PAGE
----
Thinking about cycles of history in such a flat and codified way is a bit like writing horoscopes for nerds. But there is nonetheless something true here. Thomas Jefferson once wrote, “the generation which commences a revolution rarely completes it.” Revolutions do indeed take time. They are nurtured, slowly, over many generations. And then, suddenly, they explode. Micah White in The End of Protest compares revolutionary time to the construction of a cathedral in medieval Europe. “The architects who designed it and the masons who built it did not live to see their work completed,” he writes. “As you are not able to choose which part of the cycle you are born into, it may be that you will live your entire life in preparation for a revolution that your grandchildren will finish.” There is a tendency to think about revolution as merely a matter of insurrection. But real revolutions are prepared over time; resentments grow, people organise, a means of seizing power begins to emerge.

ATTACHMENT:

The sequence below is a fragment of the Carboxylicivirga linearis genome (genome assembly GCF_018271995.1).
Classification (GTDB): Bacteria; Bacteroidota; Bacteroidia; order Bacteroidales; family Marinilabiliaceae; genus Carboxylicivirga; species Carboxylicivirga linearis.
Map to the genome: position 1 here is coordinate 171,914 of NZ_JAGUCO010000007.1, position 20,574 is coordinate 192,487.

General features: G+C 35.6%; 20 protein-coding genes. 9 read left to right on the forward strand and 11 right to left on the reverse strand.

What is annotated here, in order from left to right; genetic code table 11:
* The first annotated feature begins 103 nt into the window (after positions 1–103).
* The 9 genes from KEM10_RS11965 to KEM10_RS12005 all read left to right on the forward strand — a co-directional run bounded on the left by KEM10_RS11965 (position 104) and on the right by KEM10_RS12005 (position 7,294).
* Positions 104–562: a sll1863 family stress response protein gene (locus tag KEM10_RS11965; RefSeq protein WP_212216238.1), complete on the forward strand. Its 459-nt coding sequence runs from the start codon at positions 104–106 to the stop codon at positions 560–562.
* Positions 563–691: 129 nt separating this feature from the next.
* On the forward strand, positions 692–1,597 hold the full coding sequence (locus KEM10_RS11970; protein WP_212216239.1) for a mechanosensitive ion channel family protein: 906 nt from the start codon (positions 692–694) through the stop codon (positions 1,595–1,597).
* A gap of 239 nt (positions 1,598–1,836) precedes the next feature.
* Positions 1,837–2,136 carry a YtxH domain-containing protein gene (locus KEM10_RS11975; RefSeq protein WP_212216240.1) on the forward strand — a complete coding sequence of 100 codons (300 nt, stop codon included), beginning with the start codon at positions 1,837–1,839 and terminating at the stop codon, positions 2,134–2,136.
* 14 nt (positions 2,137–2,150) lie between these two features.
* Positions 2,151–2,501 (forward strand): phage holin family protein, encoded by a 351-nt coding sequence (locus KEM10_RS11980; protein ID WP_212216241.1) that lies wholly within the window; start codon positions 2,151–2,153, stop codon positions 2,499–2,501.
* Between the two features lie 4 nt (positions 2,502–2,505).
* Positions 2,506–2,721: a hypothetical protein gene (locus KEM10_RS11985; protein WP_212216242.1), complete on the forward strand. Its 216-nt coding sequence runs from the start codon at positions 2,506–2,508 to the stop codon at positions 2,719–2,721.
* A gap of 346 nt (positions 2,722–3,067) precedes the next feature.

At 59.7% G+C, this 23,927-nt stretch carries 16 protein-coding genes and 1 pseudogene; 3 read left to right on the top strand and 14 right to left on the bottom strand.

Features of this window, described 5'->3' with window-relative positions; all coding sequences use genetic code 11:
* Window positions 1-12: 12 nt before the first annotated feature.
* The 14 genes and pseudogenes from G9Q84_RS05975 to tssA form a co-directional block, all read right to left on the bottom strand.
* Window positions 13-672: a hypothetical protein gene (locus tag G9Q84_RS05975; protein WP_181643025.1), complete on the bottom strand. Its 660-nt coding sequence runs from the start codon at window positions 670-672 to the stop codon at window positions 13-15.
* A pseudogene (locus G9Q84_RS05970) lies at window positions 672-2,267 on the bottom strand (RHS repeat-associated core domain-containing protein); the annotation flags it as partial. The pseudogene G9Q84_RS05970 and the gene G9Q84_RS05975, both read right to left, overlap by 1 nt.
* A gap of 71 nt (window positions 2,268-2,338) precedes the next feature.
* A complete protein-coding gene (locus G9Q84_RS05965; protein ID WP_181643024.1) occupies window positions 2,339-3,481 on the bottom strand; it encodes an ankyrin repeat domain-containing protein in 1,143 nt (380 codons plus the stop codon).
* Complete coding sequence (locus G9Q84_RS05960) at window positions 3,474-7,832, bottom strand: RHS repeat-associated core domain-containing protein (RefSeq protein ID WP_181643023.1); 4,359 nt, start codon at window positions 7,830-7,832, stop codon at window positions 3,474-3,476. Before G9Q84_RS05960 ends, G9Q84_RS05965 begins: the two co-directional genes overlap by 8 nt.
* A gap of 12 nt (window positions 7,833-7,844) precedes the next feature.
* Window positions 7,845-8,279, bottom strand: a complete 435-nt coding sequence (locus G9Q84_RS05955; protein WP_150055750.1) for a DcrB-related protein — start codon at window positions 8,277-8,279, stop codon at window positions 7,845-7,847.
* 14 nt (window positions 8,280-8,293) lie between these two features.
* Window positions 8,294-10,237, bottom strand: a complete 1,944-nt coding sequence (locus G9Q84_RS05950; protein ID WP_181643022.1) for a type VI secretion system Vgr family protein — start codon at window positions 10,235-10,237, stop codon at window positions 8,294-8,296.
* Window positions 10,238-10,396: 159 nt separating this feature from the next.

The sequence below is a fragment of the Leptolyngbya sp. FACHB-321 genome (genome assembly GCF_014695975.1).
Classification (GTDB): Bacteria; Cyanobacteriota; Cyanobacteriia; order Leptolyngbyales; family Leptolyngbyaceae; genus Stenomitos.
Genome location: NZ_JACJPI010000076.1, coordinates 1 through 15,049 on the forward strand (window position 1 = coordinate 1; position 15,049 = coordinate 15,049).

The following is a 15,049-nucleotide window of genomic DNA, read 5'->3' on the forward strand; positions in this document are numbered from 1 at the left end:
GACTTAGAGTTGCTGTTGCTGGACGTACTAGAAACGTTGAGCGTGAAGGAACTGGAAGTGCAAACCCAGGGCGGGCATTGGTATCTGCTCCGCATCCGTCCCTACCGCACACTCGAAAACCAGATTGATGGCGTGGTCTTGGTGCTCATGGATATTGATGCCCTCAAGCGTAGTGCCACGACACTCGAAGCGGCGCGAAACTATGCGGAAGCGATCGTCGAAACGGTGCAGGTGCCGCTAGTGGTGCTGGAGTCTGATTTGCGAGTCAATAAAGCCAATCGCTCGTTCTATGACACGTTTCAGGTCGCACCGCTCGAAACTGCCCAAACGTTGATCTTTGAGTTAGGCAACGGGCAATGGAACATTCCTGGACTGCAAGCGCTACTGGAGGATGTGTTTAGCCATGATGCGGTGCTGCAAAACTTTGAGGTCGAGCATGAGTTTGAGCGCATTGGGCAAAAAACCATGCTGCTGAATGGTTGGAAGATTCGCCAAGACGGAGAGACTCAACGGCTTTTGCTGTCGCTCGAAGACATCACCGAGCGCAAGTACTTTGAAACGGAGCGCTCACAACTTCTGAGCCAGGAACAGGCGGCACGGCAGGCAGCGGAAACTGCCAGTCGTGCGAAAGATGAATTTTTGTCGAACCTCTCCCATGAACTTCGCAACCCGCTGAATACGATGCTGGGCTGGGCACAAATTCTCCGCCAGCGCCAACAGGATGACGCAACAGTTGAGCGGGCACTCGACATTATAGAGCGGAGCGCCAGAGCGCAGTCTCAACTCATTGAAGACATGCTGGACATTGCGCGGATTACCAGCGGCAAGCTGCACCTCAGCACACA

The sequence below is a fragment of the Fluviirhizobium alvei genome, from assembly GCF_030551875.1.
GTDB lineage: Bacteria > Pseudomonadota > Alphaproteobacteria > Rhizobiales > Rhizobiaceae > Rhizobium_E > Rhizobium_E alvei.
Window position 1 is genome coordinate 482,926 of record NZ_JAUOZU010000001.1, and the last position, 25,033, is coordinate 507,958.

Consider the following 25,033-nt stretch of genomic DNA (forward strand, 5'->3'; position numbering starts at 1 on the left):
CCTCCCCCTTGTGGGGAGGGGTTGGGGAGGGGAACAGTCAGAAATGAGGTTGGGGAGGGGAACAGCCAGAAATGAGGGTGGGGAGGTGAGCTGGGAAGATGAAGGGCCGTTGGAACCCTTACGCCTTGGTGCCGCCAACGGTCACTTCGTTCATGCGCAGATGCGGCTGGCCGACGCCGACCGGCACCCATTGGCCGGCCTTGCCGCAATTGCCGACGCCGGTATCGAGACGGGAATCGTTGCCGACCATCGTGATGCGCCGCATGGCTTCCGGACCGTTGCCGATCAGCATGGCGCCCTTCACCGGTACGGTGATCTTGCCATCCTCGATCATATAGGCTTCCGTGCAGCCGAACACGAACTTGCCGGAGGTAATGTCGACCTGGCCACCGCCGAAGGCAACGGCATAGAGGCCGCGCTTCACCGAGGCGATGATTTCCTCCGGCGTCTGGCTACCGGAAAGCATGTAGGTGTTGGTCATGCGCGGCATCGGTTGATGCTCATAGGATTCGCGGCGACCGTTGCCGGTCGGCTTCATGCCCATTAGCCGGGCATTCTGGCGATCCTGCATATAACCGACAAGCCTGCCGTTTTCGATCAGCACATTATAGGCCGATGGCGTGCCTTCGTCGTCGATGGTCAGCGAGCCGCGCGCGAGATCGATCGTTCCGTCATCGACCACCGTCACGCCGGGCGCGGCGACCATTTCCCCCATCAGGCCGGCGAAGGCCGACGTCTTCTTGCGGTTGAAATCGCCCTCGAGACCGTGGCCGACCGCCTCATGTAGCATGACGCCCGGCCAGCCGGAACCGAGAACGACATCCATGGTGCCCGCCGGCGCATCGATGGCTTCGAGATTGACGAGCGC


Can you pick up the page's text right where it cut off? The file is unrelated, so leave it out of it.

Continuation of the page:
'There is a tendency to think about revolution as merely a matter of insurrection. But real revolutions are prepared over time; resentments grow, people organise, a means of seizing power begins to emerge.'